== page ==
My Evolution

I’ve spent the last couple of days reading through my blog. I’m amazed at how much I’ve written about pretty much the same thing. There were times when thoughts and questions flowed and I posted frequently. There were other times where everything dried up and I hardly wrote anything at all. There were seasons where I got distracted, focusing on denominational politics and organizational frustrations, and long periods of a broader, hopefully more kingdom-centered focus.

God has taught me a lot since I’ve been on the mission field. I’m really not the same man I was when I left the United States. From my national friends, I’ve picked up a passion for social awareness and action. I’ve moved away from distinguishing between “spiritual” and “everything else.” I now value environmental stewardship. I have put away (or, at least tried to put away) willful ignorance. I believe strongly in promoting peace. I recognize the sanctity of all life, instead of just being “anti-abortion.”

I have a new love for the freedom of expression, and I oppose the stifling of dissent. I’m excited by asking questions, and I’m content with the unknown. I’m realizing how little I know about anything at all, and yet how much my former worldview required me to be all-knowing. I’ve learned that you really can camp out on the philosophical “slippery slope,” and that agreeing with people I disagree with or don’t like isn’t the end of the world.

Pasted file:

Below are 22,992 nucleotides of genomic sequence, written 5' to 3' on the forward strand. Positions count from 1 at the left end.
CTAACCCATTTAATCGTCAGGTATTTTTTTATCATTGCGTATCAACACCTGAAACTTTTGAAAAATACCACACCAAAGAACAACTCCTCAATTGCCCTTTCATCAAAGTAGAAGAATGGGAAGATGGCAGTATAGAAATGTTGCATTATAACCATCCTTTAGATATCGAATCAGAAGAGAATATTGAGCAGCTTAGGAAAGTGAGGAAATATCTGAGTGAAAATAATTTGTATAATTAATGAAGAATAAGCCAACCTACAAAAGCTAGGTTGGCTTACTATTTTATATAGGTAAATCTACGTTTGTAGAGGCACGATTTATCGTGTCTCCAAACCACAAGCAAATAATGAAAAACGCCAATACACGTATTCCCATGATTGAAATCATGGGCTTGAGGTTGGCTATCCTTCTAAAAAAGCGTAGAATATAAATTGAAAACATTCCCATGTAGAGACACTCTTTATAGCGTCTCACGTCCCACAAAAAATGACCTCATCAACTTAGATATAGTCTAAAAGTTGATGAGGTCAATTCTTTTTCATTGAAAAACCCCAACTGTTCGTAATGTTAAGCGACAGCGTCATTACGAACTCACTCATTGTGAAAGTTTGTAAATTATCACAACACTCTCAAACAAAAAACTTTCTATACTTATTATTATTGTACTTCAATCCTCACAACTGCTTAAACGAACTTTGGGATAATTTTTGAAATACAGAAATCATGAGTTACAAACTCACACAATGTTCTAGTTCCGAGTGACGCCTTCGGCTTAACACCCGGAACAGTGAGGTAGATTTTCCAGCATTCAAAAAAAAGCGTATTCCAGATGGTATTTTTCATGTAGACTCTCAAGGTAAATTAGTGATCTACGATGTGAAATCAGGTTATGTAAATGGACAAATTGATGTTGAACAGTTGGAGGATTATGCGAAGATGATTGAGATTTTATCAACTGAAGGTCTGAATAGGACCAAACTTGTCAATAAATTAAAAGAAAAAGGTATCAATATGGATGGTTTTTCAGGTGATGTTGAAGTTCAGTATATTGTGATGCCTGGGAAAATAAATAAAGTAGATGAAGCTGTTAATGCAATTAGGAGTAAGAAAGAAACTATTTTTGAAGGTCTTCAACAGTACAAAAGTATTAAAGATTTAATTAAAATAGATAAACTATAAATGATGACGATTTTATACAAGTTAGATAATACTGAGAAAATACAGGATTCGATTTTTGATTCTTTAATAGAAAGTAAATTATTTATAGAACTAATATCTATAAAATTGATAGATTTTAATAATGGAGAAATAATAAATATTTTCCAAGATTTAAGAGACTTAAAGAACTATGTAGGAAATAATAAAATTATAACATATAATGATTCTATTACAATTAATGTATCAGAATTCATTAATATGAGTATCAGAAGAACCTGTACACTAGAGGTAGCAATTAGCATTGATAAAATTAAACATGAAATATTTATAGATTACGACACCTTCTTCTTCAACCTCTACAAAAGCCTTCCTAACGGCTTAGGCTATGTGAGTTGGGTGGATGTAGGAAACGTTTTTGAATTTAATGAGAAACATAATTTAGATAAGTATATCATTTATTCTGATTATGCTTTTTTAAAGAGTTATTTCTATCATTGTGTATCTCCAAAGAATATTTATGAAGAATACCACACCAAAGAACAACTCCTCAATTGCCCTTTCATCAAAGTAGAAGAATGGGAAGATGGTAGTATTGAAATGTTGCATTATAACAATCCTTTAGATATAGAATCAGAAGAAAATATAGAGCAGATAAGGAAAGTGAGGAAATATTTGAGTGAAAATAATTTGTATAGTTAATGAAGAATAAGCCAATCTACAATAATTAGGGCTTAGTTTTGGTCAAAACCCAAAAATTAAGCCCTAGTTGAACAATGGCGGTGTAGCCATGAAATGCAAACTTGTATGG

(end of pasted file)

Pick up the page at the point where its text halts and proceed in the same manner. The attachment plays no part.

I have learned to worship without music or a guy with a guitar. I have come to realize that prayer should be a two-way conversation between God and me. I’m working on reading the Bible for what it says and what the Holy Spirit illuminates to me instead of picking verses that support my arguments. I’ve altogether quit thinking of the church as a building with a paid staff and youth group games on Wednesday nights.

I came here to tell people about Jesus. Now I realize the power of publicly living out the joys and struggles of my faith. Though I still struggle, I can now see through the lies of materialism. I find my identity in Christ instead of my profession or the successes of my ministry. I’ve learned not to assume that I know what’s going on around me spiritually. I’ve come to enjoy the spirituality of conversation with believers. I’ve learned a lot from fellowship with people who don’t believe.

I drink more coffee (if that were possible). I talk with my hands. I shout at people while I’m driving. I’m a lot more patient about waiting in line, but protective of my place in it. I don’t pretend to cough just to make a point when someone is smoking nearby. I listen to music just for fun. I think in two languages (with really bad grammar in both.) I ride a bike. I recycle. I speak in a quieter voice in public. I wear sensible (yet stylish) shoes.

No, I’m not the same guy I was. Hopefully, I’m a little bit more like who God wants me to be.

About E. Goodman

Ernest Goodman is a missiologist, writer, teacher, and communications strategist.